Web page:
A strange thing happened last week on Claustre Avenue, a very strange thing indeed and I didn’t have anything to do with it. It was tragic, bizarre and somewhat poetic – sweet payback – at least that’s how it appeared to me. In fact, I didn’t have any part of it as it began with a couple of text messages.
After enjoying the holidays in Maple Creek with our children, we had driven our oldest son and his family to the Calgary airport so they could fly home to Victoria. We were about half way back to Maple Creek when an unusual text message was received. Our daughter asked what our neighbour’s cat looks like. “Gray and white,” was our reply.
Then she matter-of-factly stated there was a dead cat in the backyard.
That statement prompted me to phone her immediately for a few good reasons. Firstly, dead cats do not have a habit of showing up in our backyard. Secondly, cats are not welcome in the backyard, especially dead ones since they don’t want to leave. Thirdly, I had visions of our daughter going door-to-door with a dead cat in a shopping bag or covered in a mortician’s sheet and the owner getting a huge shock at the sight of their pet.
When my daughter answered my phone call she explained that a dog had broken into the backyard, killed a cat and was eating it! That seemed very strange to me since I have never seen a dog eat a cat. I think it was not actually eating the critter, but giving it a thorough bone-crushing since the feline had inflicted some damage to the attacker before succumbing to its injuries.
Even though our children are all adults, it was a little shocking for them to see a large dog take down a cat in the serenity and sanctity of our backyard. At first glance they thought the dog was playing with the cat, but quickly realized they were watching a fight to the death.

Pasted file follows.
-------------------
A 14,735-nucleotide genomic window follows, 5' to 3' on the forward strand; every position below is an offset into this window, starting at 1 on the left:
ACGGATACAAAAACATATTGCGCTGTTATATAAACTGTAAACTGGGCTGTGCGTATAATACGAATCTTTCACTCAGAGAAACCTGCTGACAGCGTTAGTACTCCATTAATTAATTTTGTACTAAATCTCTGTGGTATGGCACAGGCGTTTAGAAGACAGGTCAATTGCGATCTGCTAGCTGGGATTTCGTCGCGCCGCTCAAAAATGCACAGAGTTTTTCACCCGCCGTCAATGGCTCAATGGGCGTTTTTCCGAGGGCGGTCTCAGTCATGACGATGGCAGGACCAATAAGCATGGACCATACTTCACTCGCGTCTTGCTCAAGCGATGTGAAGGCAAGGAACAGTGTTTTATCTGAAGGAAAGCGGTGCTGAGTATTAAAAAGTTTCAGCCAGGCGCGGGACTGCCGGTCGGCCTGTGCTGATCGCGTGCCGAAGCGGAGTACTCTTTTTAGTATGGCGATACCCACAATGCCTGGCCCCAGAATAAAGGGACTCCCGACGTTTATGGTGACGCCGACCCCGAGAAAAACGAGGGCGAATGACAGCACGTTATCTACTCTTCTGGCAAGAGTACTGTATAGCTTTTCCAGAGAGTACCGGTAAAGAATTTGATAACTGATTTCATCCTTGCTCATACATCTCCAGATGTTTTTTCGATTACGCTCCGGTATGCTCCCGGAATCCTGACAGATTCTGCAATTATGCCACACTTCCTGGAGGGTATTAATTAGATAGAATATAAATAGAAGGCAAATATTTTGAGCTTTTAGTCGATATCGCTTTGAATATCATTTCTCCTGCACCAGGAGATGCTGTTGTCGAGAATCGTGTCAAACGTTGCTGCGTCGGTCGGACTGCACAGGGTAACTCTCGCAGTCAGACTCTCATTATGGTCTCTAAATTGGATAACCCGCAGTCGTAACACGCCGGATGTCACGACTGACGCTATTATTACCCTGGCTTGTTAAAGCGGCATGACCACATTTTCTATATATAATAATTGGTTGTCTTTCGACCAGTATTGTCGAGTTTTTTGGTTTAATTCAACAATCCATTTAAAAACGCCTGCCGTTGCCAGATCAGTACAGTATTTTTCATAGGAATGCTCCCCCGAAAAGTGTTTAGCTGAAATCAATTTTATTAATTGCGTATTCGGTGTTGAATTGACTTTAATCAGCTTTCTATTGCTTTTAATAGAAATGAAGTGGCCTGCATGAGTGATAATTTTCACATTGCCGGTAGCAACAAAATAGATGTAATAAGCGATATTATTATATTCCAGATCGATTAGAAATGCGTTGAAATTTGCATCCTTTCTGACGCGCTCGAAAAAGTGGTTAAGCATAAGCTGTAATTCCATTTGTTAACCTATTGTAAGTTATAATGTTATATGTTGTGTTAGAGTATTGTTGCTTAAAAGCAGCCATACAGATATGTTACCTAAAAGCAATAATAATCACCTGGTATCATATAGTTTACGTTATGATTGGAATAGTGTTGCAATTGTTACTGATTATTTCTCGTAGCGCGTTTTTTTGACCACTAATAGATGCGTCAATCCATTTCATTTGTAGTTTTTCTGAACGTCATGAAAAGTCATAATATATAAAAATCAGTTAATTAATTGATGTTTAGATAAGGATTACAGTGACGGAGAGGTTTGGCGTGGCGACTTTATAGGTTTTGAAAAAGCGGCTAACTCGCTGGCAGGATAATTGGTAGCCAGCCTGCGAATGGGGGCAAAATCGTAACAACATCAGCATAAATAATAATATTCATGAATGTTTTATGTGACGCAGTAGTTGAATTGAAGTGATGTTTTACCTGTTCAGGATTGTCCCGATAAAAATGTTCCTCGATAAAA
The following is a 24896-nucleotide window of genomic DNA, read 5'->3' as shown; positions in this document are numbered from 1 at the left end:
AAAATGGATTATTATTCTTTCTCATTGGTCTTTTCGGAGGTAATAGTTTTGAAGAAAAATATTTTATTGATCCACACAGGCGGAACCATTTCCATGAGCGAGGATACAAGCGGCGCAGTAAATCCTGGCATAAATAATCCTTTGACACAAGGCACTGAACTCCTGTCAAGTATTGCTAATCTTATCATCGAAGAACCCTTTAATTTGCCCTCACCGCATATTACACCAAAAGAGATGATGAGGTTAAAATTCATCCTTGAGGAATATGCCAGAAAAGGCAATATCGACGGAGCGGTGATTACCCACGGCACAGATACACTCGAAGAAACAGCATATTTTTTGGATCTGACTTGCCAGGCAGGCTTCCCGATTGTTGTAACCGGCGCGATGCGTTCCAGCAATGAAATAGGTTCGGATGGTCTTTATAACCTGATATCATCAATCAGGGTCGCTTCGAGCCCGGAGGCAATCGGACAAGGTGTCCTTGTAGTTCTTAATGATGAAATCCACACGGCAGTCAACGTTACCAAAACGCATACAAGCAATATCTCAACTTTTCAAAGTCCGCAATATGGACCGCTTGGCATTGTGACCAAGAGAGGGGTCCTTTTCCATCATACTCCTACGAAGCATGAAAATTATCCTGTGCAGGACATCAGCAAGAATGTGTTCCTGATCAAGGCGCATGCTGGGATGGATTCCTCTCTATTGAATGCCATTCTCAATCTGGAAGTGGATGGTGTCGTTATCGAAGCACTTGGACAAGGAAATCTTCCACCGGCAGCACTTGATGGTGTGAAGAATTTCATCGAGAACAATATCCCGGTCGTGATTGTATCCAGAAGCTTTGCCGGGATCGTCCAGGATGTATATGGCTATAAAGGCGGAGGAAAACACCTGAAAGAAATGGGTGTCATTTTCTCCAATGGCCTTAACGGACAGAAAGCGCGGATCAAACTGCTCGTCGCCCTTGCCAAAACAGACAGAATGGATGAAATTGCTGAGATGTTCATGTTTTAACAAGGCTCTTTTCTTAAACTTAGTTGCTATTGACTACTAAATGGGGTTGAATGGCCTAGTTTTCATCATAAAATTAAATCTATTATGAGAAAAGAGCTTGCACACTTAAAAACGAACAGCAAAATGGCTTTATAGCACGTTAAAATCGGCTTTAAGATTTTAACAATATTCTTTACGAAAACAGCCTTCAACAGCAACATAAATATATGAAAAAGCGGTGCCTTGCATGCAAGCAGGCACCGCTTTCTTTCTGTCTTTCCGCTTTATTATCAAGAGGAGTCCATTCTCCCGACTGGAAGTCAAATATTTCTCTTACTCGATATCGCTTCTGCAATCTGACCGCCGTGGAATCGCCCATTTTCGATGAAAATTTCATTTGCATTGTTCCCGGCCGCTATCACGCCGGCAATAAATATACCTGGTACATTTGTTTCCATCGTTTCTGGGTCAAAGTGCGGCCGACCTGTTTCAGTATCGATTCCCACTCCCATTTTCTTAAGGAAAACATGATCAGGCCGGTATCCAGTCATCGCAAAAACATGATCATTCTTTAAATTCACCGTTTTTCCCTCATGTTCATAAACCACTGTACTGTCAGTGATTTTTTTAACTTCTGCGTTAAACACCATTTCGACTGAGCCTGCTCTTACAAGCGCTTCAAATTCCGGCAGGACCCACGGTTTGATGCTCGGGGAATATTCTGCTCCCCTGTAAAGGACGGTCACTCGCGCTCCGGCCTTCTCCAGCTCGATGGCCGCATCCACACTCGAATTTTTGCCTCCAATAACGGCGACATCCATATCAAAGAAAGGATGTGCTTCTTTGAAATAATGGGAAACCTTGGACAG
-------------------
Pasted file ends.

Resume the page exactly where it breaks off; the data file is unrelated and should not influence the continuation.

Our youngest son summed up the situation with theses text messages, “It was nuts! I hate cats, but it was sad. A vicious attack – a dog was just messing up the poor cat.”
Messing up the cat was an understatement as he sent photos of the aftermath. The electronic snapshots included a broken latch mechanism which must have broke when the dog crashed through the gate in hot pursuit of the cat, rocks and dirt sprayed all over the sidewalk from the animals fighting, and a very big and very dead kitty laying in the middle of the lawn. The only thing lacking was a chalk outline.
Our kids left before we reached home that afternoon and found the scene exactly as they described and as the photographs depicted. My wife who can always find something funny in a negative situation sent the following message to our children. “Clearly we still can’t leave the kids at home unsupervised . . . arrived home to find a broken gate latch, signs of a struggle and a dead cat in our backyard!”
Then came the dilemma of what to do with a deceased cat. Use it for coyote bait (that didn’t seem fitting) or put it in the freezer and save it until spring so it could be buried as some people in town have been known to do. Storing a dead animal on ice or sub-zero temperatures is actually a well-established practice by trappers and taxidermists, but it is something I have never done and wasn’t prepared to initiate.
Close examination of the cat revealed it had ripped out its claws on both hind legs, so the attacker must have suffered some pain as the feline raked the dog with its rear claws. However, the cat apparently ran out of claws and reached the end of its nine lives before the dog ran out of zeal.
My daughter was concerned the dog may also have an aggressive nature toward small children and that remains a concern since it disappeared as fast as it arrived. The attack was so fast and such a shock that none of our children got a good look at the canine. We certainly hope the animal’s hit list is limited to cats and other critters, and truly wish all animal owners would keep their pets on a leash when taking them for a walk.
I recently bumped into a resident who regularly walks a small dog. The pet owner repeated a concern I have heard several times regarding dog owners allowing their animals – especially large dogs – to roam at large, most often in the early hours. The pet concern that was expressed is nothing new and has been the impetus for some people to carry a small club while walking their dog.
Perhaps that was the dead cat’s mistake. It was seriously outgunned and was not carrying a club for self-defense. In any case, that particular cat won’t be coming back and I am not sorry.
A few years back we had a six-foot steel fence constructed around the back half of our property and a gate that should discourage animals from entering. However, pets continued to trespass. Therefore I added security features to the entrance which helped, but did not stop cats from using our backyard as a litterbox.
I am now in the process of modifying the gate in hopes it is cat proof. If my latest attempt fails, I will be interested in renting or purchasing the dog